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For the young photographer, the purchase of his first Leica was also a symbol of his intention to take his life into his own hands, as of that moment. This is how Alejandro Castellote described that key moment in the catalogue for Eyes Wide Open!, that has been part of the 100 Years of Leica Photography jubilee presentation, since 2014. Back in the day, Masats exchanged his motorbike for a used Leica M3; as a result, photography was to gain increasing importance for his professional life. In the late fifties, he belonged to a group of young photographers who gave Spanish photography an enormously innovative push forward. The aim was that it would be more than just documentation or a dogmatic depiction of society – one that hardly evolved during the Franco era. The work of Masats is defined by a humanistic, open and, at times, socio-critical eye.

Among the Catalan photographer's iconic motifs – taken at the end of the fifties and in the early sixties –, is the still fascinating image of football playing seminarians shown here: the photographer placed himself behind the goal, and waited for the decisive, dramatic moment. He was well rewarded: despite the long cassock, the young candidate to the priesthood stretched out virtually horizontally, flying towards the ball, making it almost appear as though he was suspended in mid-air. The picture is perfectly composed; the goalie's figure and shadow are the central feature, while the rest of the seminarians seem like film extras. The shot, in fact, did lead to a goal... if you look more closely, you can see that the ball has flown past the goalie's hand. Religion and football, two very important subjects in Spanish society, are brought together in a first-rate, surprising, and maybe somewhat ironic manner. “When you take a good photograph, something clicks in your brain and says to you that it's good,” Masats commented about his perfect picture, during an interview last year with the El País newspaper. The picture was taken at the Seminario Conciliar in Madrid, during an assignment for the Gaceta Illustrada.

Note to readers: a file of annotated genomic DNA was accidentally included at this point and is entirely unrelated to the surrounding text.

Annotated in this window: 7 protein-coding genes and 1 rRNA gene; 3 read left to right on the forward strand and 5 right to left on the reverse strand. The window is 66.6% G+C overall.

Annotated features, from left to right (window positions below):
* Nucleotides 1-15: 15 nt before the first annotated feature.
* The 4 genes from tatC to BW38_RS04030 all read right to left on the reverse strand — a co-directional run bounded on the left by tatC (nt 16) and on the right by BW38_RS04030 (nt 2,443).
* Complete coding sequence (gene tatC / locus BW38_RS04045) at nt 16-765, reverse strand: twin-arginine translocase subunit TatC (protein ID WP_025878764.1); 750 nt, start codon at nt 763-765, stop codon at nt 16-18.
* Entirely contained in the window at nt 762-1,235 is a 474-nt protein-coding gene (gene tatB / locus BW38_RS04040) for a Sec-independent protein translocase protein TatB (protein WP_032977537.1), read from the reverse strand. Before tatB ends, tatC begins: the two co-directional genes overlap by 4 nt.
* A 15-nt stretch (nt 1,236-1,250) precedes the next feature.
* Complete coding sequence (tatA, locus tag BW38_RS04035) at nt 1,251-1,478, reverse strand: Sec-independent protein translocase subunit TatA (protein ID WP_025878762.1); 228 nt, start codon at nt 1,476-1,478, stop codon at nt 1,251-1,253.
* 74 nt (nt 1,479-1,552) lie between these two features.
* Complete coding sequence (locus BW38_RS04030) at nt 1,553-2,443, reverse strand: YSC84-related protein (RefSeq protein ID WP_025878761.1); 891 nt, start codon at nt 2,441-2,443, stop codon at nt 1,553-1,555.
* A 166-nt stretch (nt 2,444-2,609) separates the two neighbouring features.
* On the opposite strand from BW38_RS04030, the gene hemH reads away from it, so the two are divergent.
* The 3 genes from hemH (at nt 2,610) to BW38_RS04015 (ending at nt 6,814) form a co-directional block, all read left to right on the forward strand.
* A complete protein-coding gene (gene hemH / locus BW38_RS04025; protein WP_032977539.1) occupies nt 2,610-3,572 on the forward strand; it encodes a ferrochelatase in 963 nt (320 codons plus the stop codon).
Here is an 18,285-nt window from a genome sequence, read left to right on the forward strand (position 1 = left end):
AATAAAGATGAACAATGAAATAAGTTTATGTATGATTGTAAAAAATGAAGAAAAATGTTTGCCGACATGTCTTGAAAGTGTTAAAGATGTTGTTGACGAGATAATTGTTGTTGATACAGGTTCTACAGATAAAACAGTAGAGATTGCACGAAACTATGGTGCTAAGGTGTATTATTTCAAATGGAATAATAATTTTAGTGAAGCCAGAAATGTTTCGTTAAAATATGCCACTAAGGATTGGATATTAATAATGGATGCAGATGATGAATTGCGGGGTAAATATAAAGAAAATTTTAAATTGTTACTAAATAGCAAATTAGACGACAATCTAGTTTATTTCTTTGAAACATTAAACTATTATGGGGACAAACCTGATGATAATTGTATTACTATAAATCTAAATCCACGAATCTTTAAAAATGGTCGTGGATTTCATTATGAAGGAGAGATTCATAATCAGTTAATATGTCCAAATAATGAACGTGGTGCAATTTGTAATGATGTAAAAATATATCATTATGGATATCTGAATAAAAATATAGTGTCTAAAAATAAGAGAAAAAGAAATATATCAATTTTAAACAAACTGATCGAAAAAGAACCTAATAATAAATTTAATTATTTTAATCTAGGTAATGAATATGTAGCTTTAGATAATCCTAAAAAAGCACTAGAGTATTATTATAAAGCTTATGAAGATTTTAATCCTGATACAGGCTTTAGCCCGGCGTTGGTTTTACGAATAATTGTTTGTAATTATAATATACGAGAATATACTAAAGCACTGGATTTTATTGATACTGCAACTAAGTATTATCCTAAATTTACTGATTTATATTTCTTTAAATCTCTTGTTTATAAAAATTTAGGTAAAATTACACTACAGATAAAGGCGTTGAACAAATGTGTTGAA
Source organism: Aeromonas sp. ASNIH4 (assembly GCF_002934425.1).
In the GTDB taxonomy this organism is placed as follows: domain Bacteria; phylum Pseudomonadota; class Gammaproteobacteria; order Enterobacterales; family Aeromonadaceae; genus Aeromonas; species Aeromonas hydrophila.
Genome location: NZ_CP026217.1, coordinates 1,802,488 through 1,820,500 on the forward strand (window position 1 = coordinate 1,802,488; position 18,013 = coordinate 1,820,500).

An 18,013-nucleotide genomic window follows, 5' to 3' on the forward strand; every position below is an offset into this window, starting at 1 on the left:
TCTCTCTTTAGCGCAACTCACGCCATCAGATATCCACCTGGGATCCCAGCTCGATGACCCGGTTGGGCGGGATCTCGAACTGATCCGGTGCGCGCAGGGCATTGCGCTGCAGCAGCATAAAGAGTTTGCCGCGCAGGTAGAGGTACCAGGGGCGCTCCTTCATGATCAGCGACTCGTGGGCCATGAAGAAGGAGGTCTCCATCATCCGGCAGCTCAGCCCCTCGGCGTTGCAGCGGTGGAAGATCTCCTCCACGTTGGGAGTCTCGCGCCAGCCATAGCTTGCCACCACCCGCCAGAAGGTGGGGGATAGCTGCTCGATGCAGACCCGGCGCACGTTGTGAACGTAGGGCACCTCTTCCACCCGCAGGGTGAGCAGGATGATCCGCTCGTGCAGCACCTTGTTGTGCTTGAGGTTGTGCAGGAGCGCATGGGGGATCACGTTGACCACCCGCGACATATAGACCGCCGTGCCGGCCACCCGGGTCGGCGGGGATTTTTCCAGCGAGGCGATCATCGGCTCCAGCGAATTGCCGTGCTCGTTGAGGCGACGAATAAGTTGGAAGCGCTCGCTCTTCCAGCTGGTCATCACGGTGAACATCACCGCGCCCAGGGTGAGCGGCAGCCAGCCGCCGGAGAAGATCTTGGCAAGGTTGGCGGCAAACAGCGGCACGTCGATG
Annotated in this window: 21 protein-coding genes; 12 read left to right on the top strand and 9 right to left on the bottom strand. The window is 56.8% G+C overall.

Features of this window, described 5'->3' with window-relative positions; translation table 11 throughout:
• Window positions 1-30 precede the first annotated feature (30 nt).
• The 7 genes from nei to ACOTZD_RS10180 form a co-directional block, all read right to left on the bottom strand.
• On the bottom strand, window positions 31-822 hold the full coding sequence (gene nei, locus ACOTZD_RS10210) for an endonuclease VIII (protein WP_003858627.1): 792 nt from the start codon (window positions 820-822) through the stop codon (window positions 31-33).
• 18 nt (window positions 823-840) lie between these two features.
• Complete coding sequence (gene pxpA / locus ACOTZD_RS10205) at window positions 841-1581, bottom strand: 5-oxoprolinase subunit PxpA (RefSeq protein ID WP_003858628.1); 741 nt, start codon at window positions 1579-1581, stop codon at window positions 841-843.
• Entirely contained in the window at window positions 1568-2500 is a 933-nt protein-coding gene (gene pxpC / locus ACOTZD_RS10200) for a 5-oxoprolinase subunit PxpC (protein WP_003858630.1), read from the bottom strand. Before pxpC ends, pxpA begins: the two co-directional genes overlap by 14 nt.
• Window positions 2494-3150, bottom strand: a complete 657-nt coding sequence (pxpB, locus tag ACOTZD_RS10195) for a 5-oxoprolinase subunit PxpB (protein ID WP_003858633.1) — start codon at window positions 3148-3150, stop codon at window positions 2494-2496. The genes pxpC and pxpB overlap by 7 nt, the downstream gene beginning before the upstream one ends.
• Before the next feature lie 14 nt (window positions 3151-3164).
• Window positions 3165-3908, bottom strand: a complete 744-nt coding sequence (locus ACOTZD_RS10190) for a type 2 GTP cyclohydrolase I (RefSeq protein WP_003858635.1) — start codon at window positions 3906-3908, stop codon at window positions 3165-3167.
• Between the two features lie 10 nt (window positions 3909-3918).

Time and again, it was typical for Masats to offer a unique view of daily life in Spain in his newspaper reportages. This resulted in motifs that still create an impression today, far beyond the original context within which they were taken. Masats' style thrives on strong contrasts. He has developed a precise sense for composition and alignment. These characteristics are equally evident in all of the motifs presented here.

Today, we congratulate Ramón Masats on his 90th birthday, and look forward to further discoveries in his body of photographic work. (Ulrich Rüter)
Seminaristen, Madrid 1960. Courtesy Blanca Berlín
Sanfermines, 1957. Courtesy Blanca Berlín
Tomelloso, 1960. Courtesy Blanca Berlín
© Thomas Canet, 2021

Ramón Masats

Ramón Masats was born on March 17, 1931 in Caldes de Montbui (Barcelona). He has been living in Madrid, since 1957. In 1959, he became a founding member of La Palangana, as well as a member of the AFAL (Asociación Fotográfica de Almería) Group. Starting in 1965, he worked as a film and television director. His photographs have been rediscovered in recent years, and were presented at the Visit Spain exhibition, within the framework of PHotoESPAÑA 2020. His work has also appeared on various occasions at the Blanca Berlín Galería in Madrid. Masats has received numerous honours, including the National Photo Award (2004), the PhotoEspaña Award (2014), and the Alcobendas International Photography Award, last year.

Blanca Berlin Galeria
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